per time increment .

Assuming the boundary condition , a stable stationary solution of Eq. (7) exists only for the drift in negative direction, , so that the coefficient is positive. The stationary solution of Eq. (7) is then obtained by setting the probability flux, which is the expression in the square brackets, to zero:


where the coefficient follows from the normalization condition .

In the simplest case where the coefficients and are constants independent of , the stationary distribution (8) is exponential , thus reproducing the Boltzmann-Gibbs formula (6). Here the money temperature is expressed in terms of and similarly to the Einstein relation between temperature, diffusion, and mobility [18]. A well-known example in physics is the barometric distribution of gas density versus the height in the presence of gravity, where is the mass of a molecule, is the gravitational acceleration, and is the gravitational energy of a molecule. The competition between downward drift due to gravity and spreading around due to diffusion produces the stationary exponential distribution . It represents a statistical equilibrium, in contrast to a mechanical one where two forces acting on an object balance each other (like supply and demand in economics).

2.4 Applications to income distribution

The Boltzmann kinetic equation (3) is a two-body equation, in the sense that it involves the probability distributions and of two interacting agents, so it is a nonlinear equation. In comparison, the Fokker-Planck equation (7) is a one-body equation, because it only involves for one agent, so this equation is linear and sometimes called the master equation. Coupling between agents is implicitly represented in Eq. (7) by the first and second moments of the fluctuations of the variable for a given agent, due to its interaction with the “environment” consisting of the other agents. Unlike the two-body approach, the one-body description does not invoke a conservation law explicitly. Thus, Eq. (7) can be generally applied to all kinds of stochastic variables, which is widely done in the literature. For example, the famous Black-Scholes equation for random fluctuations of stock prices is based on a version of Eq. (7). A particular version of Eq. (7) was proposed in Ref. [6] for the distribution of wealth .

In the rest of the paper, we switch to the probability distribution of income , instead of the money balance . The income of an agent is the influx of money per unit time, typically per year, so it is analogous to the power in physics, if money is analogous to the energy. Following this definition, the income is non-negative, so it satisfies the boundary condition . The main reason for this change of focus is that empirical data for income distribution are available from government agencies, whereas empirical data for are difficult to obtain. Income inequality is widely discussed in the literature and is an important subject by itself.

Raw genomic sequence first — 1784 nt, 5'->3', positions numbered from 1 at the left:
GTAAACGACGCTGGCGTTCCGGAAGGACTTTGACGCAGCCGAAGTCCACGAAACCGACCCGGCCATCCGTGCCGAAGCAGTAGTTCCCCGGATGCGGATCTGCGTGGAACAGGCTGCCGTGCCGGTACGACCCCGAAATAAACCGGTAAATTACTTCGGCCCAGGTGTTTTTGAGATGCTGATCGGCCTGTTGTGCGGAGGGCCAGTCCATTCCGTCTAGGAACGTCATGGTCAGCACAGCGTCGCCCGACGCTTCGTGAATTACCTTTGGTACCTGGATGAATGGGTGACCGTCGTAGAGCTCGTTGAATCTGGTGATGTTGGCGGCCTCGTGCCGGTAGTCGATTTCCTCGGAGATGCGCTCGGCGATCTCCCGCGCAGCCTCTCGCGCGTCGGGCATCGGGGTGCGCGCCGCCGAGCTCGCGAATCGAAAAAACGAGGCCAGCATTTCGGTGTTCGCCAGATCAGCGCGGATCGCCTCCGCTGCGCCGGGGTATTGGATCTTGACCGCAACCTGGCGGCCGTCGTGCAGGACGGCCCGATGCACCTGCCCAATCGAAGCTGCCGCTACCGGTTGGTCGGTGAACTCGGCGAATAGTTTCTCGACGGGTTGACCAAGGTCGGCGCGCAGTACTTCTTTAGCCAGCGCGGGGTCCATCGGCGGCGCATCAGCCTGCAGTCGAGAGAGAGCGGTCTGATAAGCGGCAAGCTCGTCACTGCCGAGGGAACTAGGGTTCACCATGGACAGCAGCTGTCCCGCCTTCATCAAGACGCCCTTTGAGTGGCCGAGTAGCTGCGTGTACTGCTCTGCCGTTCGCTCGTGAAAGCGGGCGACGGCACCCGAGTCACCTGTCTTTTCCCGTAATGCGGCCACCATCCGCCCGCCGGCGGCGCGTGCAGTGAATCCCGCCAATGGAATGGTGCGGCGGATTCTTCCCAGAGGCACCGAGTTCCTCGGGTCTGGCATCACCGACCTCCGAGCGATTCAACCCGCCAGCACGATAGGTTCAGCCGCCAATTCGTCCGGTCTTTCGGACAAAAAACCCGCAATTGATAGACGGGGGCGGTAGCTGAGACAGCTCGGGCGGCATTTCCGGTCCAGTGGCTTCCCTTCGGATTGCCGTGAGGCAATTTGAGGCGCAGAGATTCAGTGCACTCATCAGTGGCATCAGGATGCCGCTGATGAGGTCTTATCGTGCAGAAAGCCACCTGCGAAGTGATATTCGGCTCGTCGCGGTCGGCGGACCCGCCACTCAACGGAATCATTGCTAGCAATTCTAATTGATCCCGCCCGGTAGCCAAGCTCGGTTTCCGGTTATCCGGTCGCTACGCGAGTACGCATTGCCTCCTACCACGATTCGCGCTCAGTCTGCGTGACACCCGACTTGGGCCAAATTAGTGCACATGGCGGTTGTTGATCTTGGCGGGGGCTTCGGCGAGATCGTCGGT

Let us treat the income of an agent as a stochastic variable experiencing random fluctuations over a time increment . Then the time-dependent probability distribution of income obeys the Fokker-Planck equation (7) with the variable is replaced by the variable . We focus on the stationary distribution (8), where, again, is replaced by . To make further process, we need to make some assumptions about the drift and diffusion coefficients and . Empirical analysis of income distribution shows that it has a well-defined two-class structure [23, 24]. The lower class is described by the exponential Boltzmann-Gibbs function, which was uncovered in Ref. [25] and then confirmed for the middle part of income distributions in many countries [26]. In contrast, the upper class is described by the Pareto power law [27]. The two-class structure of income distribution can be rationalized on the basis of a kinetic approach as follows.

For the lower class, where income comes from wages and salaries, it is reasonable to assume that income changes do not depend on income itself, i.e.,  is independent of . Such a stochastic process is called additive [24]. Then the coefficients in Eq. (7) are some constants and independent of , and the stationary distribution of income (8) is exponential, analogous to the Boltzmann-Gibbs distribution (6)


Here the parameter is the income temperature, which could be denoted as , but we drop the subscript to shorten notation. It is equal to the mean income of the lower class: .

In contrast, the upper-class income comes from bonuses, investments, and capital gains, which are calculated as percentages. Therefore, for the upper class, it is reasonable to expect that income changes are proportional to income itself, i.e., . This is known as the proportionality principle of Gibrat [28], and such a stochastic process is called multiplicative [24]. Then and , and Eq. (8) gives a power-law distribution


The multiplicative hypothesis for the upper-class income was quantitatively verified in Ref. [29] for Japan, where tax identification data are officially published for the top taxpayers.

In practice, the additive and multiplicative processes may coexist. For example, an employee may receive a cost-of-living raise calculated in percentages (the multiplicative process) and a merit raise calculated in dollars (the additive process). Assuming that these processes are uncorrelated, we find that and , where . Substituting these expressions into Eq. (8), we find [7, 30]